These factors are made worse if we didn’t get enough sleep at night. This could be due to environmental noise or light, stress, a newborn baby, or difficulty sleeping on hot summer nights.

While these different factors occur in healthy people, daytime sleepiness may also be a sign of an underlying sleep disorder. Sleep disorders such as obstructive sleep apnoea, hypersomnia (excessive sleepiness) and narcolepsy can cause significant daytime sleepiness, increase the risk of accidents and reduce productivity.

Brain mechanisms of sleep

What’s happening in our brain during the sleep-wake process is largely unknown. There are thought to be “wake-promoting” centres in the brain that use chemical messengers (“neurotransmitters”, such as serotonin) to stimulate the arousal centres of the brain.

A small cluster of cells in the brain (called the ventrolateral preoptic nucleus – VLPO) is thought to monitor the sleepiness levels of the brain, triggering sleep when these levels become excessive.

It does so by blocking the action of the wake-promoting brain regions, which induces sleepiness and promotes the state of sleep. This action can be described as a switch that gets stuck on either one of two states – wakefulness or wake inhibition.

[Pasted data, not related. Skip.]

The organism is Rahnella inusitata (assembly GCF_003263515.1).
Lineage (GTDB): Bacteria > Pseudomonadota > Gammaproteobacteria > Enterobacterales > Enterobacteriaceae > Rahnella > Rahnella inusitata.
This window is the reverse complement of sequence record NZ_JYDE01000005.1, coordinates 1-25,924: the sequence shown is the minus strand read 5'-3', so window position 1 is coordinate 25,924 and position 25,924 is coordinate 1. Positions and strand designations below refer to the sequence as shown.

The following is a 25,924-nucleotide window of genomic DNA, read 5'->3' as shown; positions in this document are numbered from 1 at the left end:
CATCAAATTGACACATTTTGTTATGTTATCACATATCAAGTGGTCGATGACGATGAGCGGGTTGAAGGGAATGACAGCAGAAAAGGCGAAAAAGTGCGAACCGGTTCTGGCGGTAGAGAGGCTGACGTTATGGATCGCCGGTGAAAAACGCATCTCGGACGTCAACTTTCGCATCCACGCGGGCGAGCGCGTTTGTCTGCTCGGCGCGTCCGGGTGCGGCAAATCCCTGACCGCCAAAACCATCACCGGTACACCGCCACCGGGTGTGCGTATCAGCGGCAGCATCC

This is why (at least in good sleepers) we don’t wake up soon after falling asleep. Our sleepiness needs to be almost completely dissipated before the VPLO will switch off and allow us to wake up. Nerve cells in the VLPO can die off as we age – this is thought to be part of the reason our sleep quality declines later in life.

Can we resist?

Recent studies using mathematical modelling have demonstrated that the neurotransmitter orexin may allow us to resist the actions of the VPLO. This explains how deliberate attempts to stay awake can overcome the natural tendency to fall asleep (we can sleep-deprive ourselves).

Some drugs, such as caffeine, bind to certain receptors that normally signal sleepiness, thus promoting alertness. However, the sleep-promoting processes are largely beyond our conscious control, so once sleep propensity is at its peak, resistance is futile.

There is ongoing debate as to whether we are good at telling when we are about to fall asleep. More researchers agree that we are generally poor at detecting when sleep is nearly upon us.

This has important safety implications for workplace and car accidents, for example. Driver sleepiness contributes to many road accidents each year. Examining early signs of sleepiness and methods to detect drowsiness to warn an individual they are unsafe to drive are ongoing areas of sleep research.

Most of us know when our sleepiness levels are at their highest during the day, or how we feel the next day after a bad night of sleep, so it’s a good idea to plan your day where possible to avoid doing important tasks at times when you are most sleepy.

This post originally appeared on The Conversation. You can read the original article here.